The River Wild

Exploring Manhattan's Hudson Coast before a park plan paves it over

I started my walk at the Bank Street sex piers--or what used to be the sex piers until the cityamputated them 10 feet from the shore, making it necessary for anyone wishing to have treacherous sex in treacherous public places to climb a railing and jump. I walked from there to the Intrepid Sea Air Space Museum, went home and changed shoes, and later completed the northern leg to 174th Street. A separate outing carried me south to Battery Park City. On my way, I took dirt paths and pavement, clambered over rocks, scrambled through chain-link fences, trotted down a grand granite stairway in Riverside Park that reeked of urine. Surprisingly I saw few people. The most notable of these was a solitary prostitute working from a riverside warehouse in Harlem. Over herdoorway wasa leftover store sign reading "Everything White 50% Off."

There probably isn't an inch of the Hudson without some tale attached to it. At the garbage dump near 14th Street, doomfully named the Gansevoort Destructor Plant, for instance, is a walkway that's the vestigial terminus of Thirteenth Avenue, once the city's westernmost road. The road itself was laid with granite setts or Belgian blocks, also once known as Irish confetti, or Irishman's tears, to honor the immigrants who laid them and also the boats theyarrived on, which were ballasted with the stones. It happens that this walkway leads to a shady spot beneath the ramp to a disused Department of Sanitation transfer station--a very fine place from which to enjoy the fresh breeze off the waterand the sight of, say, a lateen-rigged sloop moving downriver under full sail. But you won't be able to use it. It's not part of the proposed parkland and trespass is illegal there.

To the north of the Destructor plant is a suburban-looking structure housing Manhattan's last remaining active fireboat company, Company 1, whose fiberglass mailbox is adorned with cardinals and whose front door offers the homey welcome: "Radioactive! Explosive!" Farther on I saw the pier where the Titanic was scheduled to arrive on her maiden voyage; the lighthouse ship Frying Pan; the forest of sunk pilings that used to be Pier 58; the monster Chelsea Piers pleasure boats with flying bridges and expensive brightwork and Mario Puzo­esque names (personal favorite? the Mia Amore Dawn); the evocative skids of the Baltimore & Ohio's railroad float bridge; the wooden "dolphins" at the 79th Street boat basin, designed to protect the marina from rogue ice floes; the Riverside Park promenade built atop a roofed-over segment of railbed; the sprightly Riverside viaduct, designed by F. Stewart Willamson to delight the eyes of ferry passengers crossing the river to 125th Street; the Little Red Lighthouse beneath the George Washington Bridge that served as a setting for a kiddie-book classic and also for a scene in Susanna Moore's latest fiction in which a maniac slices off the narrator's nipples with a knife.

From many points along the way, a walker is aware of the Empire State Building, peripherally sighted, and of occupying an indistinct margin between the shallow hard-packed surfaces of the city and the river's currents and depths. On Pier 54, I encountered some students from the Hudson River Conservancy, who'd set up tables to educate New Yorkers on the river's rich ecology.A jar held a bottle-sized lion's man jellyfish, its streaked viscous form the colors of phlegm and blood. "Anything red that's on it is poisonous," explained Dave Fernicola, a biology major at William Patterson College. "We fished it from the river today. It's not even a particularly large one."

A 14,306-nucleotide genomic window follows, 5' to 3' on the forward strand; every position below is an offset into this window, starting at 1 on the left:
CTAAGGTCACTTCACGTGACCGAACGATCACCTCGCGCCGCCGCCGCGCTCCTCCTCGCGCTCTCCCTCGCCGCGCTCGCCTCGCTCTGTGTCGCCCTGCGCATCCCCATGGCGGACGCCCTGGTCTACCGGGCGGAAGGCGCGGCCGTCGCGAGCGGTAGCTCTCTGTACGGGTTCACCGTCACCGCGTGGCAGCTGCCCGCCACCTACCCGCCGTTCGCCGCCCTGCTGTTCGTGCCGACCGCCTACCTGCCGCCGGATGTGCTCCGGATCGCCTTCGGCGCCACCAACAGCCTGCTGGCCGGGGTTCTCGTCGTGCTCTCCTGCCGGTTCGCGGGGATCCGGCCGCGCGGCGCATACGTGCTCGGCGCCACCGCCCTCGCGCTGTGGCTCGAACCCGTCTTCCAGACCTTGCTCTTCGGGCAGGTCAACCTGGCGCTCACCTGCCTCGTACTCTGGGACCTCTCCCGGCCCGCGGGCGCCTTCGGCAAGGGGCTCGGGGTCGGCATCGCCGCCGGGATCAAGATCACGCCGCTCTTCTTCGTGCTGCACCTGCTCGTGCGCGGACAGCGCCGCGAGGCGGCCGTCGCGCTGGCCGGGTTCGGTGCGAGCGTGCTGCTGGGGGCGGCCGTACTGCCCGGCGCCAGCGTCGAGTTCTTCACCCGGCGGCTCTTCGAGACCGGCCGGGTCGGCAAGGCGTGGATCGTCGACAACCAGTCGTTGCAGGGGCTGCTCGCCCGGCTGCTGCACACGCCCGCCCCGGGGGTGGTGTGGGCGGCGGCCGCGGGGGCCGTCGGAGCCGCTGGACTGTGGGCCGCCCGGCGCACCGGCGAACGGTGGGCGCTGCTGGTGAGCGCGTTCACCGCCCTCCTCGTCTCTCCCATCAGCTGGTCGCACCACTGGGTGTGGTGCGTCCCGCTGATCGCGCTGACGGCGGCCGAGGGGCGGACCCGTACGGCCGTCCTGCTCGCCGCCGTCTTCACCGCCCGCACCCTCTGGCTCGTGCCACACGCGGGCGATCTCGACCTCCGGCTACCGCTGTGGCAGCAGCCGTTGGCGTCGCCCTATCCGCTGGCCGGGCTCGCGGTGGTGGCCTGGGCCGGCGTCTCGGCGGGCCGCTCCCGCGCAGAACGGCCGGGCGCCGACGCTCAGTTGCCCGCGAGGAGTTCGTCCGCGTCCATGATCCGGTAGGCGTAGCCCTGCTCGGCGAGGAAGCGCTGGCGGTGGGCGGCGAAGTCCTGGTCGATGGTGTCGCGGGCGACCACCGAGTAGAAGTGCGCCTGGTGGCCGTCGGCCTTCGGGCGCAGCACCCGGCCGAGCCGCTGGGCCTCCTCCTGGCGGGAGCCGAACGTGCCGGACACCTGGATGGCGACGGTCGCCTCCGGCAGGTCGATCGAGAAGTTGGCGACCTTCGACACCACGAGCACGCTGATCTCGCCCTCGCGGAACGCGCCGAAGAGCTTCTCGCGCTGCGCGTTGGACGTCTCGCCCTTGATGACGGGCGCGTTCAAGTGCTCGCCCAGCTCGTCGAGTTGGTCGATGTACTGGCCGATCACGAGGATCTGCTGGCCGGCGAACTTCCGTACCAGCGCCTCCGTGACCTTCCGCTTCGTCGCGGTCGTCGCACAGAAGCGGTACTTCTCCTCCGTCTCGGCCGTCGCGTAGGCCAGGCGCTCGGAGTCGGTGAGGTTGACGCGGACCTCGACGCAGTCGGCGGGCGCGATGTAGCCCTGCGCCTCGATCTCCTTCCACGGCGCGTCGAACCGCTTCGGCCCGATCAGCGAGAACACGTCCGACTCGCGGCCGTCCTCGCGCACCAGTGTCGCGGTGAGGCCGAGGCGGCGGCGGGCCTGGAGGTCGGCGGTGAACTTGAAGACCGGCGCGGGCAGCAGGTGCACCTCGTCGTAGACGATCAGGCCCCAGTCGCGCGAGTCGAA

Fernicola went on to remark that the Hudsonwill "never be Caribbean blue here because the river mixes fresh and salt water and that permits a lot of organisms to grow," and that, because the bottom is muddy, "the water looks worse than it is." It smells quite ripein places, too, but somehow I find this less alarming than the spots where there is no smell at all. It's crucial to feel the river's presence. Yet, as conceived, the Hudson River Park does nothing obvious to help you along. Both on paper and as realized, it resembles nothing so much as a concrete track around the playing fields at a suburban high school: barriers, asphalt, plentiful signage to discourage beer drinking or unleashed dogs, and lots of vehicular access.

What it lacks, as far as can be determined, is anything that speaks to the continuity of place. Landscapes are fictions. The most bravura man-made examples come close to working the way nonfiction novels do, enfolding what's immutable, or "factual," in a structure of narrative invention. When Frederick Law Olmsted and Calvert Vaux imposed a "rustic," hilly, 843-acre simulacrum of the Catskills on the midisland scrubs, they also created a saga of 19th-century New York. Central Park's conception was grandiose enough to suit a metropolis; it was solid enough in execution to bestow on that city its most profound work of public art. Using nothing so important as a river, the architects managed to tell a story that continues to explain the preoccupations of a robber baron city operating under a government as scummy as anything New York has ever known.

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